1/4 cup plus 3/4 cup grated parmesan cheese
1/4 cup Italian bread crumbs
1/2 cup chopped parsley divided into two piles
1/4 cup milk
salt and pepper to taste
tsp olive oil
6 cups chicken broth
1/2 cup white wine
2 cups spinach
1 cup ditalini or other small pasta (plus another cup if you like a lot of pasta)
Juice of half a lemon (optional)
Mix the ground beef, half of the onion, half of the garlic, half of the parsley, 1/4 cup parm, bread crumbs, milk, and egg in a bowl until combined. Roll tiny meatballs and place on a plate, then put the plate in the fridge so they can firm up a bit.
Saute the remaining onion and garlic with a teaspoon of olive oil on medium heat. Throw in some salt and pepper, stir for a few minutes. Add the wine, cook for a few minutes until slightly reduced. Add the chicken broth and lemon juice, cook on high until boiling. If you have some time, cover the pot and let it simmer for 30 minutes. If not, turn the heat to medium high, and throw in one cup of uncooked pasta. (If you like more pasta, cook the rest in water in a separate pot – you don’t want too much pasta cooking in the actual soup, it will overwhelm the broth). Then, toss in the meatballs. In about 7 minutes both your pasta and meatballs will be cooked. Throw in the spinach and stir it around, then ladle out the soup and serve, topped with the remaining parm.
There is a distinct difference between a Pittsburgh hoagie and a Boston sub. For one, you can’t pay someone to bake your Italian sub in Boston – there must be a blue law about it somewhere. You can get a hot steak sub, or a hot meatball sub, but ask someone to throw your Italian sub in the pizza oven for a few minutes and they look at you like you’re from, well, Pittsburgh. (Other differences: Boston subs have pickles, hot peppers, and more meat. Not necessarily bad things, but when you grow up with a hoagie, you’re a hoagie girl for life.)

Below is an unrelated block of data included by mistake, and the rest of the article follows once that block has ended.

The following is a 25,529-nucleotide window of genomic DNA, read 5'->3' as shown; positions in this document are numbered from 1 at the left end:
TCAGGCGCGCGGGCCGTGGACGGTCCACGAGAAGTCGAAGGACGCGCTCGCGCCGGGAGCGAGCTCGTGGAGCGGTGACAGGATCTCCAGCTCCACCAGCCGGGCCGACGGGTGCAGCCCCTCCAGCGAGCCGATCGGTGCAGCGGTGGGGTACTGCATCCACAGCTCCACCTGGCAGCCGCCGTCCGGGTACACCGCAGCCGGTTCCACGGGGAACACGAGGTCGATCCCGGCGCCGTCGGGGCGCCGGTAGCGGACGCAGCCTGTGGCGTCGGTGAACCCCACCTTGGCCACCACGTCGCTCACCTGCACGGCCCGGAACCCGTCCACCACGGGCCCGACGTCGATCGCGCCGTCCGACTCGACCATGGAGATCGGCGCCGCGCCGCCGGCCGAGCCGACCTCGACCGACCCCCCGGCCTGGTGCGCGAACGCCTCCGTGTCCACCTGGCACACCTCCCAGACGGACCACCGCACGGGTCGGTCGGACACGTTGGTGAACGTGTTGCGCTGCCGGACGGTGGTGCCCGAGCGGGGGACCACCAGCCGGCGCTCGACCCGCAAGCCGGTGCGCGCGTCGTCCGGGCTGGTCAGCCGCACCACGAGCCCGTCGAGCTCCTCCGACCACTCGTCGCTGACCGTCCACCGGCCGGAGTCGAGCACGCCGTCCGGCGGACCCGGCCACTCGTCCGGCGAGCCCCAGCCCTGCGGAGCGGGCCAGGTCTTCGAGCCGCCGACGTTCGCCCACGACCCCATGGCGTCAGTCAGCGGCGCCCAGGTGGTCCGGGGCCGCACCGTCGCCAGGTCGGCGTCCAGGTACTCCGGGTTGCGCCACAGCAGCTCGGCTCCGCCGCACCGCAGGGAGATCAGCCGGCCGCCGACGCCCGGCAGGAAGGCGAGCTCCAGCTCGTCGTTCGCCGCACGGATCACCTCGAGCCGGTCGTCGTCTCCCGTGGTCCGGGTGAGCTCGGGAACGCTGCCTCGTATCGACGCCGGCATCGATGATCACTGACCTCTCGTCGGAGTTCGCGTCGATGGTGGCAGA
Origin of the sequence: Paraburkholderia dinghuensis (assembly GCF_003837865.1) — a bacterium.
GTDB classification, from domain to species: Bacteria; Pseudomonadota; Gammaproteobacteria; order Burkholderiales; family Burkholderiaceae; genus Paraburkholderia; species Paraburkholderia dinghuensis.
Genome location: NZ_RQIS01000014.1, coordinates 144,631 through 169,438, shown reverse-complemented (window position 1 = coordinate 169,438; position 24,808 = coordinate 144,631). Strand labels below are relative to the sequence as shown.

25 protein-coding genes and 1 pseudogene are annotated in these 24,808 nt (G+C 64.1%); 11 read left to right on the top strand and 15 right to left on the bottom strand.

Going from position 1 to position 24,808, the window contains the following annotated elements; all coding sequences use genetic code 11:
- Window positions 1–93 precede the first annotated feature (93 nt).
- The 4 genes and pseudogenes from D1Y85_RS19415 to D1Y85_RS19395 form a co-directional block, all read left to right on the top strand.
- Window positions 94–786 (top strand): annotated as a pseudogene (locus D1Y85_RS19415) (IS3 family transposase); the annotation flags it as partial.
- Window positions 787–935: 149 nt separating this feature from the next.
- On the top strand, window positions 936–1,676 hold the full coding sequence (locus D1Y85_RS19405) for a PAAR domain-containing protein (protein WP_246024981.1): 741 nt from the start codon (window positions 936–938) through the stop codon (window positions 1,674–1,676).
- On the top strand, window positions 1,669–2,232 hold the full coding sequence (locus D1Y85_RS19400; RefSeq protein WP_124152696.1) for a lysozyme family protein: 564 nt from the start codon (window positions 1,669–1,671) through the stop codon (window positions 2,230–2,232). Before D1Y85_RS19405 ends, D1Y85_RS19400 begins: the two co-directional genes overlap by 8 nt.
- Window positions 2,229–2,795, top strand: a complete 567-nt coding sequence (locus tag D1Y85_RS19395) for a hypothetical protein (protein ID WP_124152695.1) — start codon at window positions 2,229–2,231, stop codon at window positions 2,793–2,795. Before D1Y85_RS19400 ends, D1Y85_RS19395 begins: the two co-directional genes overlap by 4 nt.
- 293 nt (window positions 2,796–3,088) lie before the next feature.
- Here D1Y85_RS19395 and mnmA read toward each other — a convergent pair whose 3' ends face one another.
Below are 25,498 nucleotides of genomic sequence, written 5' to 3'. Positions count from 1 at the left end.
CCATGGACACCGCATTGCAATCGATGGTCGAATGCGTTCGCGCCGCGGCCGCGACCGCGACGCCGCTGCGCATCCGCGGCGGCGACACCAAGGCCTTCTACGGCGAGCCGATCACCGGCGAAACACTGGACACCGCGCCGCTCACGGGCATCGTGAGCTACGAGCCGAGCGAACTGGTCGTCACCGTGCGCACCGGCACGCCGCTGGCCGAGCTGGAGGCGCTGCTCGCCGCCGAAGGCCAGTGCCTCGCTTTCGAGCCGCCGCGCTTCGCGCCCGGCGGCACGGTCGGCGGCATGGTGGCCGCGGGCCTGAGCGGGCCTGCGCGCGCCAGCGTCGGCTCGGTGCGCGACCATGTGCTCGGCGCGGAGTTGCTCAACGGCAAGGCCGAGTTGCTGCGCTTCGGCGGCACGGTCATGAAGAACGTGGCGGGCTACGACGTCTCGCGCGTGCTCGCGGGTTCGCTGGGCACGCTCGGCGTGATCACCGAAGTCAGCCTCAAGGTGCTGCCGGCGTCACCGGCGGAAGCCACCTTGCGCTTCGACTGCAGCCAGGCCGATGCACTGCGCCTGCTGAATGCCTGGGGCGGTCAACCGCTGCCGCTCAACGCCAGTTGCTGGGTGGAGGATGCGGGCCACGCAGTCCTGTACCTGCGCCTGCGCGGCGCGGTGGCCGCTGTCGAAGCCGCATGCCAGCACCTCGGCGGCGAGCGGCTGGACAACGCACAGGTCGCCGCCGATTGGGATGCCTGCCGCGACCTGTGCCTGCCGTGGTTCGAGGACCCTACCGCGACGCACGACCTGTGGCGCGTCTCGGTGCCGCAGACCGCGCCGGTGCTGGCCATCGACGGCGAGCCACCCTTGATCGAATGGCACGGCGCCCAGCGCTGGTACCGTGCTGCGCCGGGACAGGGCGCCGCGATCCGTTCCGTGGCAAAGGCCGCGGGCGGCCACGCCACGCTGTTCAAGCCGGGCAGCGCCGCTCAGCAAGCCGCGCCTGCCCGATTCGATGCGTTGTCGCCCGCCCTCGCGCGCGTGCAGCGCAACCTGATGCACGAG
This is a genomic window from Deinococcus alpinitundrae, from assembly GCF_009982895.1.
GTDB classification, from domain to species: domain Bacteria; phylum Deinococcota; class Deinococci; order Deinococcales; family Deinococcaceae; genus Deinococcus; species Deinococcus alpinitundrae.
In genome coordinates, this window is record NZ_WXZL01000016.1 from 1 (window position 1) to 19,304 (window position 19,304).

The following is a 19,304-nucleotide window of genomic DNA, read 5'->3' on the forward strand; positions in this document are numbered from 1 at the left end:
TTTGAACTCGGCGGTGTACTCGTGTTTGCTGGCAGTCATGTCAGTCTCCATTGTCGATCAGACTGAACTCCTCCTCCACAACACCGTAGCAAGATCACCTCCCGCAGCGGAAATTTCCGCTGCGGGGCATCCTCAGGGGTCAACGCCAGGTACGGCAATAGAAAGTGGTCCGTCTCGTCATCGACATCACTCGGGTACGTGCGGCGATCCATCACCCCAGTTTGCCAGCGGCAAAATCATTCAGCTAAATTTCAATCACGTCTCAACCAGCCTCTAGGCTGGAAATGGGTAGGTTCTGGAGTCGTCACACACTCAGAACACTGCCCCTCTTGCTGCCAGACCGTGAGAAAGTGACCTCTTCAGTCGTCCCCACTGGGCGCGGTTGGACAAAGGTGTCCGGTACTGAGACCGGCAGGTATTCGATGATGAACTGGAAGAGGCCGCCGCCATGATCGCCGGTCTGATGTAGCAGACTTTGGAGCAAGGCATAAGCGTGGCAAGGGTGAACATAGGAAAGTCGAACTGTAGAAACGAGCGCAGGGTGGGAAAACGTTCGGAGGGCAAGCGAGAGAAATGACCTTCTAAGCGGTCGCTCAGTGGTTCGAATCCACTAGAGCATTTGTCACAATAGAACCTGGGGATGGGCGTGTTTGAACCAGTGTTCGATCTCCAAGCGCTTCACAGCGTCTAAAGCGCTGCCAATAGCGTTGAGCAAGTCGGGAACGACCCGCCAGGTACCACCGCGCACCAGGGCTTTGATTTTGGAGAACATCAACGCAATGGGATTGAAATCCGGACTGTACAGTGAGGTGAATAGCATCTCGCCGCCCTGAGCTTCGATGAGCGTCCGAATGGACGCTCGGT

I’ve become fixated on this difference in the last few months (read: intensely craving a Pittsburgh hoagie), so when I arrived back in my home town for the holidays I announced that I must devour the best sandwich within a reasonable distance. From that, the “sub crawl” was born. My family and I visited three sub shops within 2 hours, each ate 1/4 of each sandwich, and voted on the following metrics, ranked 1-3 (half points allowed):
Authenticity: Hoagie must be baked, and must have Italian dressing, no mayo.
Freshness: Vegetables (lettuce, tomato, onion), must be fresh.
Bread: Must have a baked crunch but be neither too hard nor too soft.
Meat Selection: Turns out that the only meats on Italian hoagies in Pittsburgh are salami and ham, plus provolone cheese. I never realized this. So this category turned into more of a “Meat taste” than meat selection.
Accompaniments: This didn’t factor into the overall score, but we did take note of them.
Price was not factored in, though they ranged from $6.95- 11.25.
Contender #1: Sam’s Subs, Fox Chapel.
Second Runner up with 8 points, mostly due to a poor showing on veg freshness and authenticity. The meats were heated up on the griddle, which gave them a bit of a char, and the actual sandwich wasn’t baked, so the bread was too soft. However, the excellent French fries would be a reason to go back, even though they did not factor into voting.
Contender #2: Italian Village Pizza, Fox Chapel:
First runner up with 9.5 points, only losing to Veltre’s due to vegetables being slightly less fresh. Others also thought there was too much dressing on this sandwich, but I disagree. Extremely tough call between this and our winner. (Also, no accompaniments to this sandwich, though it was a bigger sandwich in general.)
Contender #3: Veltre’s Pizza, Oakmont (pictured at top):
Overall Winner with 10.5 points, this sandwich scored no lower than a 2 in any one category, with a 3 for authenticity and “generous chips” as the accompaniment. Perfect amount of dressing, fresh veg, and nice crust on the bread. Exactly what I was looking for.
So there you have it. If you ever feel like eating a lot of processed meat to get your fix of an authentic Pittsburgh hoagie, run down to Veltre’s and enjoy!
Note: Now that I’m back in Boston, I will say that perhaps the best Boston sub is from Bob’s. And I do enjoy the pickles.